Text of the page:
Losing an Agent

25 03 2016
Angel in the Mist

Photo Credit: Zsolt Zatrok

Losing an agent hurts. Sometimes agents can’t sell your books, sometimes you’re not a good match, and sometimes they leave the business. But the most painful way to lose an agent is to death.

Earlier this week, I lost an agent I loved. Mary Sue Seymour lost her long and hard-fought battle against cancer. I still can’t believe she’s gone. Even last week, she was still posting her usual upbeats messages. She saw beauty and goodness everywhere she went. And she had the gift of spreading the gifts of kindness and encouragement wherever she went.

I admired her as a person, and as an agent, she was awesome. I’ve never known an agent to respond to every email within 5-10 minutes. Soon after I signed on with her, I sent the final manuscript revisions to her after midnight. The following morning at 7 am, she emailed with a list of 10 publishers who had the manuscript.

A few months later, she completed all the back-and-forth contract negotiations until we had everything we both wanted on a 3-book deal. I didn’t discover until later that she’d been undergoing twice-weekly chemo sessions the whole time. She never once mentioned her health. And she must have been doing the same for her other clients, because a month later, she was named Agent of the Year by the American Christian Fiction Writers.

Change of Heart - Comp - Dec4I’m grateful that I signed with her. I only wish she could be here to see the first book in the Sisters & Friends Amish series, Change of Heart, release on May 3. I wrote this book at her request, and she offered to review it as I went along. She shepherded it through the synopsis and early draft stages, even though I never sent it as official submission. When it was completed, I was thrilled when she offered to represent me. The book had been her baby all along. Although she can’t be at my book launch in person, I know she’ll be there in spirit. And at all my signings, I’ll be wearing the lovely bracelet she sent me at Christmas to celebrate my first book contract as Rachel J. Good.

To honor her life and generous, caring nature, I’m dedicating my Rachel J. Good Twitter feed to celebrating Random Acts of Kindness. Feel free to share any acts you do  for others or those you hear about. Let’s flood social media with positive messages.

#100kRAOK #randomactsofkindness



Hanging onto Your Dreams

10 12 2012

autumn leaves
What have you always dreamed of doing that you’ve set aside? That dream was planted in your heart for a reason. And you’re the only one who can make it come true. Don’t let anything sidetrack you from reaching it. Honor that dream.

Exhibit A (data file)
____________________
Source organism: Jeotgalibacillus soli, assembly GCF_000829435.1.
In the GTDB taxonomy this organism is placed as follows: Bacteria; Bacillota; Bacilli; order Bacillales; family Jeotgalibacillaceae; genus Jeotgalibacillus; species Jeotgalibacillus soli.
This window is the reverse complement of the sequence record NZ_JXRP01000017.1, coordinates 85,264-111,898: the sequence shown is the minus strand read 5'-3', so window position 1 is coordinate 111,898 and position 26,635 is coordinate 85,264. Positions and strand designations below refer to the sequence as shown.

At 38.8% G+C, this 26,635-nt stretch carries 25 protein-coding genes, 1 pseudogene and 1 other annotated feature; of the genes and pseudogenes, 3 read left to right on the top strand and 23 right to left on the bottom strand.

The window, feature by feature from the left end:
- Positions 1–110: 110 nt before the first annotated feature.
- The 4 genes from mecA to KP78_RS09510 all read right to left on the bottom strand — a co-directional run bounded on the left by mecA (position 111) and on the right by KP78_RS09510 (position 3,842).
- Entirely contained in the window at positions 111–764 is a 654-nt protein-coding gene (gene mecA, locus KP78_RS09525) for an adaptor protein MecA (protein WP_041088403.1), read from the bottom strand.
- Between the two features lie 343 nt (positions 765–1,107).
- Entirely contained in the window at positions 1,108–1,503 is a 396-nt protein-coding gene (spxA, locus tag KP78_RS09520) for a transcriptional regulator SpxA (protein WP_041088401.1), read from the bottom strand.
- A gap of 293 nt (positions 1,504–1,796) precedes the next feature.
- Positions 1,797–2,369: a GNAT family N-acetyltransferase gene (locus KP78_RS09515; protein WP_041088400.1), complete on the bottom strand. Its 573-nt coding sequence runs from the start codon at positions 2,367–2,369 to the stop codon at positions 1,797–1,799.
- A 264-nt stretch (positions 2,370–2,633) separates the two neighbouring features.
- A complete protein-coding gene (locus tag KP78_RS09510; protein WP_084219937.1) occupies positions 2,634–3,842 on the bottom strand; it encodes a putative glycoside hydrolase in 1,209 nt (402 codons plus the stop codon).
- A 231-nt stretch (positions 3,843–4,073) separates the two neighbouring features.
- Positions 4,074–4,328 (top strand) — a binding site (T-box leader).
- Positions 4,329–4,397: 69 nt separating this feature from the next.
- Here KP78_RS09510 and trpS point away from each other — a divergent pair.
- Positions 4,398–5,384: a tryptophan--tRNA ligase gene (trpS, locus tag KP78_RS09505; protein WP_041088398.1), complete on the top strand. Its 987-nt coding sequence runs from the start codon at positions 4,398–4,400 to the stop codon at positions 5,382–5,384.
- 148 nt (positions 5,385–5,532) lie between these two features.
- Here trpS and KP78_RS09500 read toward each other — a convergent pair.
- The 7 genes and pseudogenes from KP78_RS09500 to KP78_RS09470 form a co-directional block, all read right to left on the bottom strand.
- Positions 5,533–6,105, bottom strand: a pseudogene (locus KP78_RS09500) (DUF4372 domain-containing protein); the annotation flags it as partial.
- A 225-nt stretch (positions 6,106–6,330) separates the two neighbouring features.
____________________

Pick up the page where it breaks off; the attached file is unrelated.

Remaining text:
I just finished an assignment: writing 60 articles about children’s authors. Reading their stories reminds me that following your heart isn’t always easy, but it’s always worthwhile. To inspire you to overcome obstacles, I thought I’d share the story of Wilson Rawls. Many of you have probably read (and cried over) his novel, Where the Red Fern Grows.

red fern
Like the hero of his story, Rawls grew up dirt poor in the Ozark Mountains. With no schools nearby, Rawls learned to read and write from his mother reading books aloud. When he heard Jack London’s Call of the Wild, Rawls decided he wanted to be a writer.

His family could not afford pencils or paper. Later when a school opened, he and his sisters attended for two or three months in the summer. For a short while after his family moved to another town, Rawls attended school, but never even graduated from eighth grade.

As a teenager, he went to work as a carpenter or laborer. To get work, he traveled the rails and lived as a hobo. But along the way, he wrote stories on whatever scraps of paper he could get. No publishers wanted manuscripts with such poor spelling and grammar. So Rawls hid them in a chest at his parents’ house.


Embarrassed by his failures, Rawls burned his all work, including five novels before he married his wife, Sophie. Later, after he confessed to her about his desire to be an author, Sophie encouraged him to rewrite one of his books. He rewrote Where the Red Fern Grows because it included many boyhood memories. Sophie helped him fix the grammar and punctuation. And the rest is history…